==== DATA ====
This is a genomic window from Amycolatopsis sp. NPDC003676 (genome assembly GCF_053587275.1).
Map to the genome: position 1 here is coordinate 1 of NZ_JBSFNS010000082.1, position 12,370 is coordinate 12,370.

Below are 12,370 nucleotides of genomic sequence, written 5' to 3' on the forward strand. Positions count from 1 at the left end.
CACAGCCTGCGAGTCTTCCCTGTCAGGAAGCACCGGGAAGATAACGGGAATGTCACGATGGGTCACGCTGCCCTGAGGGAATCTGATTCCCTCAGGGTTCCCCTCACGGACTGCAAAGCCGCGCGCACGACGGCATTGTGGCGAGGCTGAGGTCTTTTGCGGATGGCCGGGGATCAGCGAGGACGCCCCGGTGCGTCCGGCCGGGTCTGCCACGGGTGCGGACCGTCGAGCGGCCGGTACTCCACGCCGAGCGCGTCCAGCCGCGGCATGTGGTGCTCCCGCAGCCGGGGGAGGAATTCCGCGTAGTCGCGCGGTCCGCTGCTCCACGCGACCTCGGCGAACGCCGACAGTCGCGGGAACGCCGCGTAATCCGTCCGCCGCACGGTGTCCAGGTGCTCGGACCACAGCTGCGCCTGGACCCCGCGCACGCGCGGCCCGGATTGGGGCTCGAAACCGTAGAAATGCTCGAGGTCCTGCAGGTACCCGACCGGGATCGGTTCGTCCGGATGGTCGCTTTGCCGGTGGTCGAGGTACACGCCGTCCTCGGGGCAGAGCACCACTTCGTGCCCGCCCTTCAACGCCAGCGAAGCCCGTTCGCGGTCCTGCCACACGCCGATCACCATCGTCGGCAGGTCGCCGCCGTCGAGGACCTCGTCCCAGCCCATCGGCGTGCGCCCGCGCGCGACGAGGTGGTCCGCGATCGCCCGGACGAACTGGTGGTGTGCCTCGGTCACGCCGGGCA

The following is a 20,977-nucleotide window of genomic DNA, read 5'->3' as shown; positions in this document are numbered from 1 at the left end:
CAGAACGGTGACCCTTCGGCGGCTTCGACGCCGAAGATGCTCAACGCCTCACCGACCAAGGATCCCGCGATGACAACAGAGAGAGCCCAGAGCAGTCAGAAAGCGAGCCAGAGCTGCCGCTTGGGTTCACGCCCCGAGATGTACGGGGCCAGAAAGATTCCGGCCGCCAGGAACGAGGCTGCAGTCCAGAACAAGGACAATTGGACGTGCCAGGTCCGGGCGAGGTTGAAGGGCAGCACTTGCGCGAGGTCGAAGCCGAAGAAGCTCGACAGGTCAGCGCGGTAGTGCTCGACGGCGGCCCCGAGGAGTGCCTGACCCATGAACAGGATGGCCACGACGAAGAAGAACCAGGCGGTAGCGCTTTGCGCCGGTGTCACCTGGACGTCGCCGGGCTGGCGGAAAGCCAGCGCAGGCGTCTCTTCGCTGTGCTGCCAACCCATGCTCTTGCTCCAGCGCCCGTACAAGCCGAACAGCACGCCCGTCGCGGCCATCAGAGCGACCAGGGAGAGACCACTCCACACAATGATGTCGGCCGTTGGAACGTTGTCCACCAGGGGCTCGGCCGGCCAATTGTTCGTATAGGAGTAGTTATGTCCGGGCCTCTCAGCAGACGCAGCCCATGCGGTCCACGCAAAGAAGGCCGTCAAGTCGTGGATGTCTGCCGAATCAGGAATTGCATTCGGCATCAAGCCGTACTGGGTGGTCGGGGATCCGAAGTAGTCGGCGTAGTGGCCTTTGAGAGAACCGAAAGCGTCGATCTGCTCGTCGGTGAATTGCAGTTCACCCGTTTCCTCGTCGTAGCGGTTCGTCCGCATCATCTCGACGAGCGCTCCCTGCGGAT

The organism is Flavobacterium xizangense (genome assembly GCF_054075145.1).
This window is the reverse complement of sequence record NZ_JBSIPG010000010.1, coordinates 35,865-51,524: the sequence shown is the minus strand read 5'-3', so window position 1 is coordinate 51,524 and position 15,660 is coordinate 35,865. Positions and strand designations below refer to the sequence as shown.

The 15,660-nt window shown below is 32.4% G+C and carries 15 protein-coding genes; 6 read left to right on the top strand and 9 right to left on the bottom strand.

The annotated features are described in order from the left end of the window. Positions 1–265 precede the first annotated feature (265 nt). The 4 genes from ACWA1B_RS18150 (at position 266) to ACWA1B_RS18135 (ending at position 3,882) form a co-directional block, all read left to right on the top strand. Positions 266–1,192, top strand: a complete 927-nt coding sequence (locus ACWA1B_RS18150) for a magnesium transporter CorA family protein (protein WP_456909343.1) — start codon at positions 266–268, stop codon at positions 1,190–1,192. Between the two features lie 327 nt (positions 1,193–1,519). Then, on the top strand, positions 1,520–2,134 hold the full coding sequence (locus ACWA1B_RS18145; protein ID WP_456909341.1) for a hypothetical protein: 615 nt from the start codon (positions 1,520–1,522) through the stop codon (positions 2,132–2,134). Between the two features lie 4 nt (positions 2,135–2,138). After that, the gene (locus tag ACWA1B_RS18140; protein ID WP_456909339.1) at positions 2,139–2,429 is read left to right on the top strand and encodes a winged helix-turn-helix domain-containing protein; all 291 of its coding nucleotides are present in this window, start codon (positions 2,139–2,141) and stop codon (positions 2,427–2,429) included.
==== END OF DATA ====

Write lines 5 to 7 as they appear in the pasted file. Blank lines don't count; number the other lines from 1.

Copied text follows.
The following is a 20,977-nucleotide window of genomic DNA, read 5'->3' as shown; positions in this document are numbered from 1 at the left end:
CAGAACGGTGACCCTTCGGCGGCTTCGACGCCGAAGATGCTCAACGCCTCACCGACCAAGGATCCCGCGATGACAACAGAGAGAGCCCAGAGCAGTCAGAAAGCGAGCCAGAGCTGCCGCTTGGGTTCACGCCCCGAGATGTACGGGGCCAGAAAGATTCCGGCCGCCAGGAACGAGGCTGCAGTCCAGAACAAGGACAATTGGACGTGCCAGGTCCGGGCGAGGTTGAAGGGCAGCACTTGCGCGAGGTCGAAGCCGAAGAAGCTCGACAGGTCAGCGCGGTAGTGCTCGACGGCGGCCCCGAGGAGTGCCTGACCCATGAACAGGATGGCCACGACGAAGAAGAACCAGGCGGTAGCGCTTTGCGCCGGTGTCACCTGGACGTCGCCGGGCTGGCGGAAAGCCAGCGCAGGCGTCTCTTCGCTGTGCTGCCAACCCATGCTCTTGCTCCAGCGCCCGTACAAGCCGAACAGCACGCCCGTCGCGGCCATCAGAGCGACCAGGGAGAGACCACTCCACACAATGATGTCGGCCGTTGGAACGTTGTCCACCAGGGGCTCGGCCGGCCAATTGTTCGTATAGGAGTAGTTATGTCCGGGCCTCTCAGCAGACGCAGCCCATGCGGTCCACGCAAAGAAGGCCGTCAAGTCGTGGATGTCTGCCGAATCAGGAATTGCATTCGGCATCAAGCCGTACTGGGTGGTCGGGGATCCGAAGTAGTCGGCGTAGTGGCCTTTGAGAGAACCGAAAGCGTCGATCTGCTCGTCGGTGAATTGCAGTTCACCCGTTTCCTCGTCGTAGCGGTTCGTCCGCATCATCTCGACGAGCGCTCCCTGCGGAT

The organism is Flavobacterium xizangense (genome assembly GCF_054075145.1).